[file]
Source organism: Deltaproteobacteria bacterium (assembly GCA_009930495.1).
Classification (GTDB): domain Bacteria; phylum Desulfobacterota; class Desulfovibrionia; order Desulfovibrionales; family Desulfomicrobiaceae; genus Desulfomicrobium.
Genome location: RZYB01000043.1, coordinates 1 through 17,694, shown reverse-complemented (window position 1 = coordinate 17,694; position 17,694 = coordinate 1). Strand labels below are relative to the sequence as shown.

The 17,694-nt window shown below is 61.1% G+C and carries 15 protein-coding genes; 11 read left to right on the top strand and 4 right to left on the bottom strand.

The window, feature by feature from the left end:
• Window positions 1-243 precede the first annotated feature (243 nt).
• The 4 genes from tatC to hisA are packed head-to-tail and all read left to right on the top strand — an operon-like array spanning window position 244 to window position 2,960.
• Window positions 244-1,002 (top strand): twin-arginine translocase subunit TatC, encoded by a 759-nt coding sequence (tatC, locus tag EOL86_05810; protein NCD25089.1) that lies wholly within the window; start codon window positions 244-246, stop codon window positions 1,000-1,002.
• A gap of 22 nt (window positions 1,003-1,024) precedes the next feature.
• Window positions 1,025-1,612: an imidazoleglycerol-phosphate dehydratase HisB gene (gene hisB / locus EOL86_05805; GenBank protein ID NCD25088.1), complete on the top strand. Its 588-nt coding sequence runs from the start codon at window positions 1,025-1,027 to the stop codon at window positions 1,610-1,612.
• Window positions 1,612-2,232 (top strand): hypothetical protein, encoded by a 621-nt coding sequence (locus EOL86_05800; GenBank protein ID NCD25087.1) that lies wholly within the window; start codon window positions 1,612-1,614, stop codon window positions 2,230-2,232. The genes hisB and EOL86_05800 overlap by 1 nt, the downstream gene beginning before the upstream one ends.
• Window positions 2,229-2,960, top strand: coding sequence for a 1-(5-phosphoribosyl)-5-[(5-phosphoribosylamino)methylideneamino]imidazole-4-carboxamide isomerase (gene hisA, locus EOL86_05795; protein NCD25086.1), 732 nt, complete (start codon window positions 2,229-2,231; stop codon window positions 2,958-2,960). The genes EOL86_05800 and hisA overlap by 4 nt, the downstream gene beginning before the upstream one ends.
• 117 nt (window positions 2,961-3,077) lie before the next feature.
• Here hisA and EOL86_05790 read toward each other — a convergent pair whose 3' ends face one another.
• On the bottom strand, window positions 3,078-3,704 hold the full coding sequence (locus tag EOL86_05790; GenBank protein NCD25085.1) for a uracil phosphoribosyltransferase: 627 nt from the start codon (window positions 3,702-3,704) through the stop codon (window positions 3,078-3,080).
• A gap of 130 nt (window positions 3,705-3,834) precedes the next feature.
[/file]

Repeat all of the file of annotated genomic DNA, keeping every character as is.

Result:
Source organism: Deltaproteobacteria bacterium (assembly GCA_009930495.1).
Classification (GTDB): domain Bacteria; phylum Desulfobacterota; class Desulfovibrionia; order Desulfovibrionales; family Desulfomicrobiaceae; genus Desulfomicrobium.
Genome location: RZYB01000043.1, coordinates 1 through 17,694, shown reverse-complemented (window position 1 = coordinate 17,694; position 17,694 = coordinate 1). Strand labels below are relative to the sequence as shown.

The 17,694-nt window shown below is 61.1% G+C and carries 15 protein-coding genes; 11 read left to right on the top strand and 4 right to left on the bottom strand.

The window, feature by feature from the left end:
• Window positions 1-243 precede the first annotated feature (243 nt).
• The 4 genes from tatC to hisA are packed head-to-tail and all read left to right on the top strand — an operon-like array spanning window position 244 to window position 2,960.
• Window positions 244-1,002 (top strand): twin-arginine translocase subunit TatC, encoded by a 759-nt coding sequence (tatC, locus tag EOL86_05810; protein NCD25089.1) that lies wholly within the window; start codon window positions 244-246, stop codon window positions 1,000-1,002.
• A gap of 22 nt (window positions 1,003-1,024) precedes the next feature.
• Window positions 1,025-1,612: an imidazoleglycerol-phosphate dehydratase HisB gene (gene hisB / locus EOL86_05805; GenBank protein ID NCD25088.1), complete on the top strand. Its 588-nt coding sequence runs from the start codon at window positions 1,025-1,027 to the stop codon at window positions 1,610-1,612.
• Window positions 1,612-2,232 (top strand): hypothetical protein, encoded by a 621-nt coding sequence (locus EOL86_05800; GenBank protein ID NCD25087.1) that lies wholly within the window; start codon window positions 1,612-1,614, stop codon window positions 2,230-2,232. The genes hisB and EOL86_05800 overlap by 1 nt, the downstream gene beginning before the upstream one ends.
• Window positions 2,229-2,960, top strand: coding sequence for a 1-(5-phosphoribosyl)-5-[(5-phosphoribosylamino)methylideneamino]imidazole-4-carboxamide isomerase (gene hisA, locus EOL86_05795; protein NCD25086.1), 732 nt, complete (start codon window positions 2,229-2,231; stop codon window positions 2,958-2,960). The genes EOL86_05800 and hisA overlap by 4 nt, the downstream gene beginning before the upstream one ends.
• 117 nt (window positions 2,961-3,077) lie before the next feature.
• Here hisA and EOL86_05790 read toward each other — a convergent pair whose 3' ends face one another.
• On the bottom strand, window positions 3,078-3,704 hold the full coding sequence (locus tag EOL86_05790; GenBank protein NCD25085.1) for a uracil phosphoribosyltransferase: 627 nt from the start codon (window positions 3,702-3,704) through the stop codon (window positions 3,078-3,080).
• A gap of 130 nt (window positions 3,705-3,834) precedes the next feature.